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India look to tame Hayden, Symonds

cricket Updated: Oct 11, 2007 01:53 IST
Akshay Sawai
Akshay Sawai
Hindustan Times
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Australia did a Lewis Hamilton in Chandigarh, skidding out and losing a chance of victory. India, like Kimi Raikkonen and Fernando Alonso, pounced on the opportunity.

The result? The Future Cup one-day international series is still open, just like the Formula One season. Thursday’s fifth match at the charming Reliance Stadium here will decide whether India draw level at 2-2 or fall back 1-3. Their fortunes would hinge on their ability to combat the brawn identity of the Australian team - Matthew Hayden and Andrew Symonds, both around six feet two, both destructive.

Australia are renowned for their depth and the number of players who can win a match. But in this series, it has mostly been just the two who have made a difference.

In four innings, Hayden has punched 261 runs and Symonds 258. If India are able to tame them on Thursday, they would enhance their chances of equalising the series.

Asked how India could stop the two, left-arm spinner Murali Kartik said here on Wednesday, “Take them away and lock them in a room.” “Nah,” the man who got Hayden in Chandigarh continued. “We’ve been trying. We’ve been persisting with plans for them. You have got to give it to them. They are good players and are going through a good patch. It will stop someday. Hopefully, tomorrow.”

Wait a minute. Did not Symonds and Hayden score in Chandigarh? And did not India still win? True. A good score, then good bowling and fielding in the end overs helped the hosts register their first victory over the world champions in more than three years. Winning the toss and batting first worked in India’s favour as well. No team has chased successfully in the series so far. So India captain Mahendra Singh Dhoni would want to win the toss and bat first again.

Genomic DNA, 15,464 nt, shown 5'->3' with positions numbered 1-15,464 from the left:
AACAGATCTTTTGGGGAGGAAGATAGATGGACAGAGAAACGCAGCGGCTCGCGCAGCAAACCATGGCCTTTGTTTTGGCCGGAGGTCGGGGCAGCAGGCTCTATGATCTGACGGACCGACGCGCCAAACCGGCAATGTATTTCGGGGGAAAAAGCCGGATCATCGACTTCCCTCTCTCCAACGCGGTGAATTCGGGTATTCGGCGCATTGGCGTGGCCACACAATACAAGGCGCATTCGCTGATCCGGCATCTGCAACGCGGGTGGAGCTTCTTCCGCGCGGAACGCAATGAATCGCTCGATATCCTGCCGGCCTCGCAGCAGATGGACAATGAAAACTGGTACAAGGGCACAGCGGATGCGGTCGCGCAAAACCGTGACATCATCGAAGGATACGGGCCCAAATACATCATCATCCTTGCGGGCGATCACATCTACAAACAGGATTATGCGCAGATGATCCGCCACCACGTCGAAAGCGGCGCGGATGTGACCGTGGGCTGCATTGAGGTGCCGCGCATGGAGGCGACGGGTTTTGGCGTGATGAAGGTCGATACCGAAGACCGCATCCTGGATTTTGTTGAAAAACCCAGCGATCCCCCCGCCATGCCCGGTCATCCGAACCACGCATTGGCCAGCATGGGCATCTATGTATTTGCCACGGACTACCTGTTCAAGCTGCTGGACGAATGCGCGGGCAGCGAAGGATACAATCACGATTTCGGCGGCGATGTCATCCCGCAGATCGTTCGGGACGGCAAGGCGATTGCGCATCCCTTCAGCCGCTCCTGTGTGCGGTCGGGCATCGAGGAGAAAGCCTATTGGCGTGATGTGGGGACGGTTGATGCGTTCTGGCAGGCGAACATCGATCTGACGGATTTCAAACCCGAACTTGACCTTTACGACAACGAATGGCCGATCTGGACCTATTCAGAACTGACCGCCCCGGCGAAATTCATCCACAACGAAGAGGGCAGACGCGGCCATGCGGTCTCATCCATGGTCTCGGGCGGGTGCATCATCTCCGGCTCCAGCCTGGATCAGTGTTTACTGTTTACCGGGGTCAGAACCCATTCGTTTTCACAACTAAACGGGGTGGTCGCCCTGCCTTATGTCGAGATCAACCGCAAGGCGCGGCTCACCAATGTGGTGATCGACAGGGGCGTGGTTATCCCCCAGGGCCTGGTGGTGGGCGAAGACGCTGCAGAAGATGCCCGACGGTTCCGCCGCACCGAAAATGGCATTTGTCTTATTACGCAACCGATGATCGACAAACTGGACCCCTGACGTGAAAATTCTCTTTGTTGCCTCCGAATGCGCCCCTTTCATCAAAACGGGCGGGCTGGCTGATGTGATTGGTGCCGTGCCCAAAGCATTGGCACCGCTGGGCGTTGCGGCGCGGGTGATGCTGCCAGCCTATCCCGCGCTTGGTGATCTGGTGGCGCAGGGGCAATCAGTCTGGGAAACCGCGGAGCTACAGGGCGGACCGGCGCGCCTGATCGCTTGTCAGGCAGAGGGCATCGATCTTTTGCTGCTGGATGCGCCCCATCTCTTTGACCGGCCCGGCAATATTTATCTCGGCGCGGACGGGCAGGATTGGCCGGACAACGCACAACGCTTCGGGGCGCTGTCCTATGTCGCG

The wicket has some of the redness of a tennis clay court in Europe and therefore looks different to the pale strips seen so far in the contest. It has high batting compatibility, though Kartik hoped it would afford spinners some scope.

“I haven’t seen the pitch today but have played here quite a few times for India or Central Zone,” said Kartik, back in the Indian team after 20 months. “Most of them were high-scoring matches. Hopefully, it would take some spin later on.”

Irfan Pathan, playing in his hometown, must also wish the track and the conditions aid his type of bowling. Enjoying a revival since the World Twenty20, Irfan chose to opt out of Wednesday’s optional practice, taking some well-earned rest instead.

India have been playing with different combinations in almost every match. The opening pair has changed a few times and so has the bowling grid. In fact, the slow bowling department has done well since the third match in Hyderabad. That should have a bearing on the eleven we see on the field on Thursday.

Those curious about the Next Generation of Indian cricket would want S Badrinath to get a chance. The Tamil Nadu batsman, soaring on the Sensex of domestic cricket, has taken the place of the injured Gautam Gambhir. But he might have to stay on the sidelines. Unless the out of touch Rahul Dravid is rested or India go in with four bowlers instead of five. But given Vadodara’s heat, batting wicket and the need to restrict the Australian scoring machine, India would need their full bowling strength.

Australia’s arsenal still makes them the favourites but India, as Kartik, said have the momentum. They have not beaten Australia in two successive matches in six years. But momentum can be wonderful.